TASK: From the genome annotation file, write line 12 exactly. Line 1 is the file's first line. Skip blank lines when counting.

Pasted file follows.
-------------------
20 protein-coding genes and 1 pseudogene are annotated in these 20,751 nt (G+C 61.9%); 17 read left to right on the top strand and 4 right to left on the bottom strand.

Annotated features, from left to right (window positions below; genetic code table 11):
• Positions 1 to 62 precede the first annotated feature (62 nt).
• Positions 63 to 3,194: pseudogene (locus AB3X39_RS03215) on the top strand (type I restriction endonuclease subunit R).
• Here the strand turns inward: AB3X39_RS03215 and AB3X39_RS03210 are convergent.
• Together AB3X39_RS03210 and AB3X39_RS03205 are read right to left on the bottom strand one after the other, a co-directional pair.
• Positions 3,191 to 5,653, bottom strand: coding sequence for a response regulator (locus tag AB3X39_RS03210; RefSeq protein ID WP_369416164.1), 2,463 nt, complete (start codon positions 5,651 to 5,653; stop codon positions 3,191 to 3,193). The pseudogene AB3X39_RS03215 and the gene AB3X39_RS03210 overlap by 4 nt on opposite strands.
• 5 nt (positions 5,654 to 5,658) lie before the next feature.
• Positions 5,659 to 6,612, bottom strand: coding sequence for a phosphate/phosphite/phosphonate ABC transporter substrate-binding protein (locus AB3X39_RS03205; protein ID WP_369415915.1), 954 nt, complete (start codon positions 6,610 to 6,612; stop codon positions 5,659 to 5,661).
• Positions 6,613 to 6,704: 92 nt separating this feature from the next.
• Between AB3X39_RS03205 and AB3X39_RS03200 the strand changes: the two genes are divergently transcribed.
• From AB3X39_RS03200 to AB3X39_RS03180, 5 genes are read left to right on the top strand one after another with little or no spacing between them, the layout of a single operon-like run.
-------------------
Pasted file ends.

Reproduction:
• From AB3X39_RS03200 to AB3X39_RS03180, 5 genes are read left to right on the top strand one after another with little or no spacing between them, the layout of a single operon-like run.